Former Topeka resident recounts tornado memories

Survivor: Marsha Thompson telling her story of the 1966 Topeka tornado. Thompson was a resident of Topeka at the time of the disaster.

Ryan Thompson

50 years ago this month, a destructive EF5 tornado hit Topeka on June 8, 1966.

Marsha Thompson, a 15-year-old resident of Topeka at the time of the disaster, remembers the event well.

According to Thompson, there was at least one unusual occurrence before the tornado touched down. Lady, her pet brittany spaniel, spent the day pacing in her pen, something the dog never did previously. A couple of hours before the tornado hit, Lady began pushing straw blankets up against the door to her doghouse.

When the sirens went off, Thompson went out to look, ignoring the warnings of her mother, while Leo Burroughs, her father, carried the pregnant dog from outside to the the basement. Thompson heard that other pets in the city were behaving strangely as well.

Knowing that tornadoes generally move in a northeastern direction, Thompson and Burroughs went out to their front porch to watch the tornado after it passed through Washburn and College Hill.

“The cloud, by then, was almost white,” said Thompson. “I heard it was probably from all the debris, but the edge was still black and you could see the rotation.”

Because of Burroughs’ occupation as an electrician, Thompson was able to see much of the destruction.

“We got to go into a lot of the really bad areas, areas we probably shouldn’t have been in,” said Thompson. “I remember we drove over live power lines, which terrified my mother.”

She was awestruck by the aftermath.

“I had no concept,” said Thompson. “I grew up around hurricanes, but with a hurricane it’s over a broader area. With this it was just a path where everything was leveled. I can’t say I’m glad to see anything like that, but it’s very interesting for sure.”

The tornado tore through Washburn University in its eight-mile path through Topeka. Although Washburn was devastated, only 15 people present on campus at the time were seriously injured.

“There was not anything [at Washburn] that wasn’t messed up,” explained Thompson. “Stoffer had just about every window broken out.”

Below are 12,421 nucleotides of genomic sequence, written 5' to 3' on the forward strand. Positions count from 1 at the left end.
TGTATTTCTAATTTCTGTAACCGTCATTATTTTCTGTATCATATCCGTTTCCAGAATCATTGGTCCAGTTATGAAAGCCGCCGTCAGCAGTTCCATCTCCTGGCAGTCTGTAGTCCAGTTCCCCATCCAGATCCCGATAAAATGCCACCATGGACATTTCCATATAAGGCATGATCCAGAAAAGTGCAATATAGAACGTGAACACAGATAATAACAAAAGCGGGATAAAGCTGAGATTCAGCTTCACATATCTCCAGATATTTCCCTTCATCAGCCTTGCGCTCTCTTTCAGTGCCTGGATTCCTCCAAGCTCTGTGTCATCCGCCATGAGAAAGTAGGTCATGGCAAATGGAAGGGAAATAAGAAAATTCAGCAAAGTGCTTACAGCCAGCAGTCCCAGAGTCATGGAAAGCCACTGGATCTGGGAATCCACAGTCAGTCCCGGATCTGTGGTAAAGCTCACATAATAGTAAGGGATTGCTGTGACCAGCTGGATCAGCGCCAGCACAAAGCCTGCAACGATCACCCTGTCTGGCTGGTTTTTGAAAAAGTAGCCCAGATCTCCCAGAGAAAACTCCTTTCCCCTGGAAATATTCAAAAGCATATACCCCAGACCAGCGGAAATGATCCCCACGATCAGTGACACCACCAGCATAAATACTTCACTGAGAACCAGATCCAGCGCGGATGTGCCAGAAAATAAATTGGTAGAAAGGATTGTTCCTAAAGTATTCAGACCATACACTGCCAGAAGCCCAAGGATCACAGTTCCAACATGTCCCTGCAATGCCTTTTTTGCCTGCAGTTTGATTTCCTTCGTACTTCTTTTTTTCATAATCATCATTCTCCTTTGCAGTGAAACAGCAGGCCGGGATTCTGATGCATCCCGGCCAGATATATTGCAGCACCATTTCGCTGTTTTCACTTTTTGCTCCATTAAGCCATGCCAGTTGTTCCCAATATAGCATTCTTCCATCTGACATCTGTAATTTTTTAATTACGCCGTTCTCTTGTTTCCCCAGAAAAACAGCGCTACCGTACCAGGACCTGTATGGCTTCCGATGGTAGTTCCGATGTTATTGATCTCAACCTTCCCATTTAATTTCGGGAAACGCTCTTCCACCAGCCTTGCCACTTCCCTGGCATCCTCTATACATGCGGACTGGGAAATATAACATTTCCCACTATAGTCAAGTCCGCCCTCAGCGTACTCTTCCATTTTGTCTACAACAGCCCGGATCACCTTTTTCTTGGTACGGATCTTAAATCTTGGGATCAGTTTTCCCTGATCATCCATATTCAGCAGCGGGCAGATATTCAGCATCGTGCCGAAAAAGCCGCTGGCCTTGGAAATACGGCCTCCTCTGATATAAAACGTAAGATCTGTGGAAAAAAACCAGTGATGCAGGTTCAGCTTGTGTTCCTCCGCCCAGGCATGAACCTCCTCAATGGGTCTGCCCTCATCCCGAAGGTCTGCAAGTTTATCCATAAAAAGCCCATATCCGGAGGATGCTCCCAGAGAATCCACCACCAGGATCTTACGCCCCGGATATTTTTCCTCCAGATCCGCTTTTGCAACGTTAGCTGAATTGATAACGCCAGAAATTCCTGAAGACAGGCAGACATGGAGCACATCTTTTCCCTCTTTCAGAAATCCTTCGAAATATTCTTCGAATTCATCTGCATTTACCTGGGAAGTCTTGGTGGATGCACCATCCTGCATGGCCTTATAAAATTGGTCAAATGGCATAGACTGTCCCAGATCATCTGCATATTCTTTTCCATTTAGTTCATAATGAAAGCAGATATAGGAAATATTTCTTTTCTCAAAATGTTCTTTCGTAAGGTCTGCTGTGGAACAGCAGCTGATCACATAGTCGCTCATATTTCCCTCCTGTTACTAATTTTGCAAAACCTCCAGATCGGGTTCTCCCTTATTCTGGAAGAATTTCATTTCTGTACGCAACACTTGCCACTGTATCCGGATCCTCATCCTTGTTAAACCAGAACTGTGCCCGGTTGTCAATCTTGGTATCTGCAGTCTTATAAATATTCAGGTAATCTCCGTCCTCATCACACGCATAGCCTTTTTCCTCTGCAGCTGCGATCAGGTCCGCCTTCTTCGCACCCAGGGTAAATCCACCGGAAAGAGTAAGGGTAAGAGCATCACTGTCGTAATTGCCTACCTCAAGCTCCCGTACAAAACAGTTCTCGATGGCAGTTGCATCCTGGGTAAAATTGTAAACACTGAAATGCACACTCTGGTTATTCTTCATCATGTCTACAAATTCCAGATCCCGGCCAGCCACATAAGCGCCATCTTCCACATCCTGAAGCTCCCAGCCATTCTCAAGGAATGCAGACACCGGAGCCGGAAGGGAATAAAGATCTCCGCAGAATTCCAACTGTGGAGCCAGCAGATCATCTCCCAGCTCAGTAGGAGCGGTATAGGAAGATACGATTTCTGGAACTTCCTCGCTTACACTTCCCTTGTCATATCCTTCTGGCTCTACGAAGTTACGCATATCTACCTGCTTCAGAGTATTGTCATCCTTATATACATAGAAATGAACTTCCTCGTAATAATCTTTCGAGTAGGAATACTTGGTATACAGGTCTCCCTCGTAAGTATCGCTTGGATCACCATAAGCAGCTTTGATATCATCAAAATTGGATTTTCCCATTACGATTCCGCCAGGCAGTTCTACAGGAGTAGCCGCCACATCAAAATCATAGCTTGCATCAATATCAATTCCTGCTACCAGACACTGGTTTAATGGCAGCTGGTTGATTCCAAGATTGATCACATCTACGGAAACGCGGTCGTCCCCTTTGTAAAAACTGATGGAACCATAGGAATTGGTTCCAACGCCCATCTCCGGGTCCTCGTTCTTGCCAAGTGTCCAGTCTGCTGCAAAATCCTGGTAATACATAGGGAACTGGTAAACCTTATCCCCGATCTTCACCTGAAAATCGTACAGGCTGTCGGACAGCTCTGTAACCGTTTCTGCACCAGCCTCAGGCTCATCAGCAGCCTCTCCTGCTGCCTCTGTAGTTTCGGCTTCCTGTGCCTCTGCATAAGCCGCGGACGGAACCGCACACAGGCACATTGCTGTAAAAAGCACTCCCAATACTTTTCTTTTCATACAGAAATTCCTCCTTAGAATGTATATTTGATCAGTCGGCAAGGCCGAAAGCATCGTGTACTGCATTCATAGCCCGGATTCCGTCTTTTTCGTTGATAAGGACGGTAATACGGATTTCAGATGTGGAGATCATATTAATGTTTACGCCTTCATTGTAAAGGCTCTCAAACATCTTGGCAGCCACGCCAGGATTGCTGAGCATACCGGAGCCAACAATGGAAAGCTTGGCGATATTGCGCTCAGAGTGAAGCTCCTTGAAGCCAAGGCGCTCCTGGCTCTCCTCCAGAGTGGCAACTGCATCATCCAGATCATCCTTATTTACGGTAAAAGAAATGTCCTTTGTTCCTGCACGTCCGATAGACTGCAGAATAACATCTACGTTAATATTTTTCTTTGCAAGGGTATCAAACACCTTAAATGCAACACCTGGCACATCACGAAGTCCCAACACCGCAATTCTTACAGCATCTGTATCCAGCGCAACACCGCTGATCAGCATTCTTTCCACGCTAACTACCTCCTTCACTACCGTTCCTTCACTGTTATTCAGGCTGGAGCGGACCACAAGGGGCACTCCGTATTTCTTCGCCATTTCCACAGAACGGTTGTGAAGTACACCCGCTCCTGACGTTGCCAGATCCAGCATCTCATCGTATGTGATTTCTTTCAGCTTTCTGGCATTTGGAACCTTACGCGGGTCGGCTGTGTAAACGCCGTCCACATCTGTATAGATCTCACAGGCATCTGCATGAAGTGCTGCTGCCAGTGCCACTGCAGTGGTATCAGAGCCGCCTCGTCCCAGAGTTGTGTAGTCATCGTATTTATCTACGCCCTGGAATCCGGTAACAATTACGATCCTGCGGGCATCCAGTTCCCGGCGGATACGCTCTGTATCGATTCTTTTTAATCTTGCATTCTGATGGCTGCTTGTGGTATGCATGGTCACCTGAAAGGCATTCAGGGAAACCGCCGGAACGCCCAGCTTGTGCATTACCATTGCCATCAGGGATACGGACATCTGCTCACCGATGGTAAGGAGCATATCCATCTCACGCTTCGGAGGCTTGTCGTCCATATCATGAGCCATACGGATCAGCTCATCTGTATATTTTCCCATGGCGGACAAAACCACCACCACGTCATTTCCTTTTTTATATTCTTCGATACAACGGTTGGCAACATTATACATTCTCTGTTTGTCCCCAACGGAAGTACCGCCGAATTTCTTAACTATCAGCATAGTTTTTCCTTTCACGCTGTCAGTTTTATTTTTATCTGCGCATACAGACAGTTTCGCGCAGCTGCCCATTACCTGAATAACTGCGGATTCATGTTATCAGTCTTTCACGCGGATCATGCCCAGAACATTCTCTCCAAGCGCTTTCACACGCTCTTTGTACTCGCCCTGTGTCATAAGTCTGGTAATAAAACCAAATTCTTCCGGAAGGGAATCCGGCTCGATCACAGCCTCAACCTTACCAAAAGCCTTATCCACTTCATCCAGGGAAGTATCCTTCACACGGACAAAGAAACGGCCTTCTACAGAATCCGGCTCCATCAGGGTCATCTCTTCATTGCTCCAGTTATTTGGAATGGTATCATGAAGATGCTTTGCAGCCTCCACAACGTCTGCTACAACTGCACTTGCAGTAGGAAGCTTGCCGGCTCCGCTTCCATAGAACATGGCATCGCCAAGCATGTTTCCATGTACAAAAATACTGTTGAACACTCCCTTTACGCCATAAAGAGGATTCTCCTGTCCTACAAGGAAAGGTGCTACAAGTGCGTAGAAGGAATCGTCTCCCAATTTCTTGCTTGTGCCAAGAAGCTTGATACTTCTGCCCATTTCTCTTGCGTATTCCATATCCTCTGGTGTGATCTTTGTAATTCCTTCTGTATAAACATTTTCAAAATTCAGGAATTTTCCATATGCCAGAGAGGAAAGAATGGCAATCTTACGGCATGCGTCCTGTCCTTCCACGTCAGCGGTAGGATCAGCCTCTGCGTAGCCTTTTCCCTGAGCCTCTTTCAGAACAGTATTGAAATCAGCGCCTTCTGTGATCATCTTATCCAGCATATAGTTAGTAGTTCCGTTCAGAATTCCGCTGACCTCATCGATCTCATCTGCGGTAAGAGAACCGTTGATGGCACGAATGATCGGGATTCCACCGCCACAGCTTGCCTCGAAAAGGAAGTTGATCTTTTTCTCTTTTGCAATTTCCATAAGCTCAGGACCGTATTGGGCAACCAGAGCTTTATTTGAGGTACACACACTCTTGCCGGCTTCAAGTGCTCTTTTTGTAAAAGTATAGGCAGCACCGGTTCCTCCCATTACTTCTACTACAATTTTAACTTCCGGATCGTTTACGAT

However, not everything hit by the tornado was destroyed. Some of the surviving objects surprised Thompson.

“There were papers all over everything,” said Thompson. “Some were found in Missouri. A lot of people called and told people they had their birth certificates and the deeds to their houses. These pieces of paper were still relatively intact and weren’t ruined and yet houses were torn apart.”

Thompson recounts that the day after the tornado hit, soldiers from Forbes Field helped maintain order and set up barriers across a number of streets. She remembers the Salvation Army providing food and coffee free of charge, while the Red Cross ran food trucks throughout the city.

Relief did not come only from charitable organizations, but from individuals as well.

“A guy my dad had worked for planned to get rich doubling his prices,” said Thompson. “My dad didn’t raise his prices at all. There were several people who were older and they didn’t have insurance. He knew they didn’t have any money, so he did the work and bought the supplies for nothing.”

To this day, Thompson is still proud of how the citizens of Topeka handled the disaster.

“The whole community really did pull together,” said Thompson. “In any natural disaster, people either show their worst side or they show their best side. Thankfully, more people showed their good side.”